Two months later, the Sandy Hook Elementary School shooting in Newtown, Connecticut still brings with it sadness and shock waves. On an almost daily basis, citizens on both sides of the Canadian-United States border are bombarded with news stories and pundit commentary. Media coverage over Sandy Hook, just like similar tragedies preceding it, have resurrected a much maligned debate concerning gun control. Some in the U.S. argue for the complete ban of concealed hand gun permits, while others go so far as to suggest educators, principals, and other staff be armed and trained to prevent future incidences. Where does this leave Canada?

It’s safe to say Canada has been shaped in many ways by the more dominant U.S. culture. Americans outnumber us Canadians in both population size and global influence, and are still regarded by many as one of the world’s super powers. Canadians regularly consume American imports, ranging from television sitcoms to the services of large corporate chains. Whether Canadians know it or not, support of these imports is highly politicized.

A December 16 episode of the popular American cartoon Family Guy, parodying U.S. gun culture and particularly the National Rifle Association (NRA), was pulled from the air in response to the Newtown shooting just two days earlier. Fox Television, the conservative broadcaster which produces the show claimed that they wanted to avoid “[the] airing of any potentially sensitive content during this heartbreaking time.’’

Fox’s decision affected the regularly scheduled simulcast on Canadian cable channel, Global, as a result. This move can be perceived as censorship on the part of Fox whose new division has come out in support of the NRA’s stance against increased gun legislation. While Fox’s various news commenters find potential Obama legislation “unconstitutional,’’ so is the “prohibition of artistic creations’’ in both countries.

The Fox network was once, just like Canadians still are, equal opportunity offenders. What’s to stop programming on Fox and other networks from being barred? This is especially true when many television sponsors like TD Bank back the multibillion dollar U.S. gun industry.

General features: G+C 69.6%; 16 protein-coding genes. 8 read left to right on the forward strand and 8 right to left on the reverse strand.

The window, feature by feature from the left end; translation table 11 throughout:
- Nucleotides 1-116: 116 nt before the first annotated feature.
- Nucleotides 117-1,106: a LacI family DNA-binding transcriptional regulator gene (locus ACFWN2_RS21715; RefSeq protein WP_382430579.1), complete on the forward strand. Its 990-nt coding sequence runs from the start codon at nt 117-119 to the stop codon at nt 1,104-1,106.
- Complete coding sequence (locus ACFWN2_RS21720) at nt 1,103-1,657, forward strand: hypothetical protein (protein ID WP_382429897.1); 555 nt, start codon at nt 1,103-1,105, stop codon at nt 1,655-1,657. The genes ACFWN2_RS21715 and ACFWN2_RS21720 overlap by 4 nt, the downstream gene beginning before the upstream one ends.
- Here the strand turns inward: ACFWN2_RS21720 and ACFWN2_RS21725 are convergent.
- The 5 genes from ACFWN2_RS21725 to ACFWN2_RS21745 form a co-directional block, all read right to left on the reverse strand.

TD Bank has provided a “$60 million revolving line of credit’’ to gun manufacturers like Smith & Wesson. Smith &Wesson produce the AR-15, an assault rifle used most recently not only just by Sandy Hook gun man, Adam Lanza, but also the Aurora movie theatre shooter, James Holmes. Despite these tragedies, TD Bank support remains strong, refusing to back Obama’s congress ban of the weapon.

Profit seems to be the main drive as Smith &Wesson’s shares are higher than ever, trading up by 150 percent. Millions of Canadians use TD services daily. In Canada, there have been no major talks yet about changing our gun laws, but how involved would TD Bank be if there were? TD Bank, after all, is one of Canada’s largest financial institutions. They have the power to massively influence government policy via stakeholders. TD Bank even has the will to completely disregard government and political pressure.

The sway corporations have over shaping U.S. government and public opinion is scary.
Organizations are supposedly in the business of helping the general consumer, either through escapist entertainment or offering pivotal services. They have the potential to do the same to Canadians. We need to stay aware.